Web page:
The debates tilted left

Brent Bozell

10/20/2000 12:00:00 AM - Brent Bozell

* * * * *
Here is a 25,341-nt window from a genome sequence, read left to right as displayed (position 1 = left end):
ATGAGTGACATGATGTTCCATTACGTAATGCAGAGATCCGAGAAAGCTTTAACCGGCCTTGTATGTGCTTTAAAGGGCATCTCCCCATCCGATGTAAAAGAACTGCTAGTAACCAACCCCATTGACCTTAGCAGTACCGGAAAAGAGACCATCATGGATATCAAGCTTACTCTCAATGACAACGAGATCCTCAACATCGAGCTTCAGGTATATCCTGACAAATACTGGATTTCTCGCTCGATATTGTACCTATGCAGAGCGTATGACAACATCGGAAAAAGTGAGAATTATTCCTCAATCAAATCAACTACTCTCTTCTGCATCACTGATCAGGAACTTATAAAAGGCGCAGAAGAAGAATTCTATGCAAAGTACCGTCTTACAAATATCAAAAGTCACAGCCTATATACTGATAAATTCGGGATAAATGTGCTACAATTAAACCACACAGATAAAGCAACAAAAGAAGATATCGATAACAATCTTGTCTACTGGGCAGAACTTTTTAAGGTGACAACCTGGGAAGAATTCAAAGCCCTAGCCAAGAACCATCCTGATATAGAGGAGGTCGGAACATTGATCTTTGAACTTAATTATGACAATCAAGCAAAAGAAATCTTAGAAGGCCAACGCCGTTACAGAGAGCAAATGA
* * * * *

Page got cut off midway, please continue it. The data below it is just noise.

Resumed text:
Now both presidential contenders can let out huge sighs of relief. They made it through the presidential debates without the race blowing up into a foregone conclusion. But were the debates fair? The moderators -- PBS anchor Jim Lehrer for the presidential matches, and CNN anchor Bernard Shaw for the genteel vice presidential seminar -- were sober and serious in eliciting information, and gave the candidates great latitude to discuss the issues without directing the attention to themselves. That was good. But as the debates progressed, how could viewers miss how the questions started tilting seriously to the left? Shaw asked the potential veeps liberal questions about racial profiling ("you are black for this question") and whether homosexuals have "the same rights as other Americans." Lehrer could have balanced Shaw by asking about the federal takeover of police departments by the Clinton-Gore Justice Department, or about gay advocates trying to banish the Boy Scouts of America from public schools and halls. Lehrer chose to do the opposite: He repeated the questions to Bush and Gore. In the second debate, Lehrer chose to balance questions about subsidized health care for the elderly -- by suggesting younger Americans needed subsidized health care, too. Lehrer also pitched this beaut to Gore: "How do you see the connection between controlling gun sales in this country and the incidence of death by accidental or intentional use of guns?" But the most dramatically skewed debate was the third, town hall-style debate. Lehrer announced that the pool of questioners was drawn from "voters who were identified as being uncommitted by the Gallup Organization." Each of the 130 potential questioners wrote out inquiries on a little card. Lehrer explained: "My job, under the rules of the evening, was to decide the order the questions will be asked and to call on the questioners accordingly." If the 15 questions that Lehrer chose are in any way indicative of mainstream political opinion, the "uncommitted" voters are stuck between voting for Gore ... or Ralph Nader. Six questions were neutral, as in the question about parents struggling with the filth Hollywood puts out. One -- one -- came from the conservative perspective. The other eight may as well have been Gore campaign press releases. The first questioner asked: "How do you feel about HMOs and insurance companies making the critical decisions that affect people's lives instead of the medical professionals? And why are the HMOs and insurance companies not held accountable for their decisions?" That sounds more like a DNC talking point than a disinterested question. Another questioner on health care suggested hopefully: "Would you be open to the ideal of a national health care plan for everybody? And if not, why? If so, is it something you would try to implement if you're elected into office? And what would you do to implement this plan?" This lady was not uncommitted when it came to choosing between capitalism and socialism. She just hasn't picked her favorite socialist yet. Another woman asked, "How will your administration address diversity and inclusiveness? And what role will affirmative action play in your overall plan?" Every obviously liberal question put Bush at a disadvantage. Try either to a) out-liberal Al Gore (a virtual impossibility) and face the serious threat of alienating conservatives -- or b) disappoint the questioner. Most inexplicable for Lehrer was the fact that he sanctioned two personal attacks on Governor Bush. Lehrer called on an elderly man to ask, "We'd like to know why you object to the Brady handgun bill, if you do object to it. Because in a recent TV ad, it showed that the National Rifle Association says if you are elected that they will be working out of your office." Bush had nothing to do with this and didn't deserve to be tainted by the hyperbole. The other question was downright insulting. "You seemed to overly enjoy, as a matter of fact are proud, that Texas led the nation in execution of prisoners. Sir, did I misread your response, and are you really, really proud of the fact that Texas is No. 1 in executions?" Is it any surprise, then, that so many journalists swooned over the slanted questioning? On CNN, Bill Schneider said they asked "the best questions in all the debates," and Farai Chideya found them "incredibly piercing, incredibly poignant." ABC's George Stephanopoulos had "three cheers for the citizen questions," and found them the "most revealing." Yes, they were. They revealed that Jim Lehrer stacked the deck for Al Gore.